Co-op: ‘Brands need real friends not Likes’

Brands must develop real friendships with consumers to drive loyalty, rather than courting value-less Likes on Facebook, according to The Co-operative Group’s CMO Gill Barr.


Barr told delegates at the IGD Convention 2012 in London yesterday (9 October) that the concept of friendship is valuable to business but has become “corrupted” by social media.

There are three principles to brand friendship that will help businesses develop better relationships with consumers as well as staff and suppliers, she says. Getting to know them, being there for them and listening to and involving them in the business.

She said: “Friendship is one of those words that has become a bit corrupted and when we talk about social media. We think that a friend on a Facebook page is a real friend but it isn’t. We’re talking about something more serious [than Facebook Likes]. In social media that fallacy is beginning to be realised. The friendship I’m talking about sustains real long term relationships of the kind we would all like within our businesses.”

Heinz UK & Ireland president Matt Hill, also speaking at the conference, agreed that brands should be using social media to develop ideas that create “talkability” rather than chasing Likes and followers.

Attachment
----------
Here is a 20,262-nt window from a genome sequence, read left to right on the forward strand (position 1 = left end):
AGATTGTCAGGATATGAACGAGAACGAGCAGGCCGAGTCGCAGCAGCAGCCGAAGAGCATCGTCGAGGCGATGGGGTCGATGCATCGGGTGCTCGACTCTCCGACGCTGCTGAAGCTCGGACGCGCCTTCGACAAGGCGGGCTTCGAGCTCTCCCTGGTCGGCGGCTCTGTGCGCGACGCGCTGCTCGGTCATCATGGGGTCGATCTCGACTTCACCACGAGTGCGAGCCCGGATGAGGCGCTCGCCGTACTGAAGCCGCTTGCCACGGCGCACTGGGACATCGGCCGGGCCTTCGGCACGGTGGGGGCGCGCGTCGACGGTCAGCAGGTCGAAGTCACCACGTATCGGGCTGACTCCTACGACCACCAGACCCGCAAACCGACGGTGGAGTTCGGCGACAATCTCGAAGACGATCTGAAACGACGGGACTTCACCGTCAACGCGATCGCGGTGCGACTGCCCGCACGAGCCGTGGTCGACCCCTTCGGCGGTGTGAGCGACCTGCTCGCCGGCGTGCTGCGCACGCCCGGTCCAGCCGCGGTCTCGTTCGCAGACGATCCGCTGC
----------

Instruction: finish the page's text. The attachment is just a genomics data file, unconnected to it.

He said: “With the scale of social we can’t afford not to be there but we’ve focussed on genuine brand fans and building integration and engagement rather than the number of Likes. It’s easy to incentivise people to like my brand but they might actually like the incentive not the brand.”

The brand was the first to sell an fmcg product via Facebook and uses the site to give fans early access to NPD such as its tomato ketchup with balsamic vinegar, which Hill says has driven up to 80 per cent incremental growth for the brand.

Heinz tops Socialbakers’ rankings of social engagement and initiatives such as its Get Well Soup Can that allowed fans to personalise a can of Heinz soup and buy it through Facebook are hailed as some of the most inventive uses of social media.

Hill added: “It’s not just the offer that people were engaged with it was the idea. People ask how we made money from it and we didn’t, but that wasn’t the point. The point was to create a talkable idea that says something about the brand and connects with people.”

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